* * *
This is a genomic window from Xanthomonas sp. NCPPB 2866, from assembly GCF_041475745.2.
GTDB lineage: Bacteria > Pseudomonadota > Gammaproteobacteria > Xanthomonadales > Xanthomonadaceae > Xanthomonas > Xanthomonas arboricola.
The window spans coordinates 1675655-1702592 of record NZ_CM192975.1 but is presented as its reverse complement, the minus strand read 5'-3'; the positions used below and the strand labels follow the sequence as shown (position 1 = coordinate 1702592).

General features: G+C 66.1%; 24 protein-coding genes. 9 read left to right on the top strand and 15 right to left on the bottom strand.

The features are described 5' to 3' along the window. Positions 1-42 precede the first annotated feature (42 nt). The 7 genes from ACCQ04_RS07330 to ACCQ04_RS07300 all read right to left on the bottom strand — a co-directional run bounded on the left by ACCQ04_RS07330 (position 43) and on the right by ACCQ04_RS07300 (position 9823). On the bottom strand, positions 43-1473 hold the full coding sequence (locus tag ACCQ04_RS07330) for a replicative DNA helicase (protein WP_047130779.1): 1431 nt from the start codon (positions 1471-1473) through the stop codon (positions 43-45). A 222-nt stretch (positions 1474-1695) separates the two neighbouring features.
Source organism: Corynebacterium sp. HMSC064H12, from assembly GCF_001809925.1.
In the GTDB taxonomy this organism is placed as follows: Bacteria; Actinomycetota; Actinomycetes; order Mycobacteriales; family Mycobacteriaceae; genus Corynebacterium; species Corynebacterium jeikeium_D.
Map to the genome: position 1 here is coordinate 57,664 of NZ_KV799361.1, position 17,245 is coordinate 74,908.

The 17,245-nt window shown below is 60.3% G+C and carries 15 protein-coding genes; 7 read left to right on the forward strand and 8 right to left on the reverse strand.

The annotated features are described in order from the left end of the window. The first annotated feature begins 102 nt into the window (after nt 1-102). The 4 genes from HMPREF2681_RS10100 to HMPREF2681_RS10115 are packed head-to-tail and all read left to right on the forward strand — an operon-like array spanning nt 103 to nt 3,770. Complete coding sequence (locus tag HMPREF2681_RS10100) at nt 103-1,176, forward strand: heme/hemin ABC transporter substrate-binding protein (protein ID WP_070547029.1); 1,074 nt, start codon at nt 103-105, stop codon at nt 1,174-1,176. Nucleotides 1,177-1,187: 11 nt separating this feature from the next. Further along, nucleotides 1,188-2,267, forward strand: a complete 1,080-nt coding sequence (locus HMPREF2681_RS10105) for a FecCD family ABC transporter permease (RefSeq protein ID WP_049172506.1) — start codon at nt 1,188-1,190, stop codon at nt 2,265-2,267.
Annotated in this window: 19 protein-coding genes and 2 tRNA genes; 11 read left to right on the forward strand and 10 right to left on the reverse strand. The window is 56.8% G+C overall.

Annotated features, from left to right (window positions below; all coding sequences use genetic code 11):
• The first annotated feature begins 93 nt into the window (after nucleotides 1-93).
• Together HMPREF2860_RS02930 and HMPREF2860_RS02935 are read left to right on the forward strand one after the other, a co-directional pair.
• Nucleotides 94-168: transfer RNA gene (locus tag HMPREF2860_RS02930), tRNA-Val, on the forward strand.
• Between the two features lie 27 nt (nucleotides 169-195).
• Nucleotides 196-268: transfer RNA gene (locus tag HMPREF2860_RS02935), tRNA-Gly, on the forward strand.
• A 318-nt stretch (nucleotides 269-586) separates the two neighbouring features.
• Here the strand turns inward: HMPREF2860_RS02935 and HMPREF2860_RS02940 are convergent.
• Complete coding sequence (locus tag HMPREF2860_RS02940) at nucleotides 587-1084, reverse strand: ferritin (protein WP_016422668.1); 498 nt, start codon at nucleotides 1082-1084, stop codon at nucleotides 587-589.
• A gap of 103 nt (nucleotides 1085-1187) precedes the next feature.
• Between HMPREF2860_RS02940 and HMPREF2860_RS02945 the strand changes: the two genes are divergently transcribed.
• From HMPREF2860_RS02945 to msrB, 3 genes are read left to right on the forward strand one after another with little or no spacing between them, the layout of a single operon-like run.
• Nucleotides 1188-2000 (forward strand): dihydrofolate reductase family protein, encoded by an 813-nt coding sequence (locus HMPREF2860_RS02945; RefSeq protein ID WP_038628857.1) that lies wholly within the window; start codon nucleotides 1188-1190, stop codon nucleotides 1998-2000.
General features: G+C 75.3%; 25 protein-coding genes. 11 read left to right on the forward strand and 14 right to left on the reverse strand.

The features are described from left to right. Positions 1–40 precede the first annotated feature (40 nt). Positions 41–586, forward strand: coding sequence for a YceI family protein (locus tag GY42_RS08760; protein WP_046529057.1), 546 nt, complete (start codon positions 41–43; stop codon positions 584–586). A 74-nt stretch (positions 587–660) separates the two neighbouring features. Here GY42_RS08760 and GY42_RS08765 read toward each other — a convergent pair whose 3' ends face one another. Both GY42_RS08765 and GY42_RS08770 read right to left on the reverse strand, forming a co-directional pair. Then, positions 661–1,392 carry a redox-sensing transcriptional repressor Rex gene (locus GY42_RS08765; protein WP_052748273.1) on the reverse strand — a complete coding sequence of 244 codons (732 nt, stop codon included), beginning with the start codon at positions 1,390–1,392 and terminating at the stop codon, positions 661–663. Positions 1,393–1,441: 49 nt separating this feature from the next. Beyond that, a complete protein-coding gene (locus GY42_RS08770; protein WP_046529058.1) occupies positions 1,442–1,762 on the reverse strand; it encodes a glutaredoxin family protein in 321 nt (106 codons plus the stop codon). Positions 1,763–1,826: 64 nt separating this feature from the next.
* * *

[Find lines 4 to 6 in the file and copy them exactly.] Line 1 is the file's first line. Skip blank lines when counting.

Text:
General features: G+C 66.1%; 24 protein-coding genes. 9 read left to right on the top strand and 15 right to left on the bottom strand.

The features are described 5' to 3' along the window. Positions 1-42 precede the first annotated feature (42 nt). The 7 genes from ACCQ04_RS07330 to ACCQ04_RS07300 all read right to left on the bottom strand — a co-directional run bounded on the left by ACCQ04_RS07330 (position 43) and on the right by ACCQ04_RS07300 (position 9823). On the bottom strand, positions 43-1473 hold the full coding sequence (locus tag ACCQ04_RS07330) for a replicative DNA helicase (protein WP_047130779.1): 1431 nt from the start codon (positions 1471-1473) through the stop codon (positions 43-45). A 222-nt stretch (positions 1474-1695) separates the two neighbouring features.
Source organism: Corynebacterium sp. HMSC064H12, from assembly GCF_001809925.1.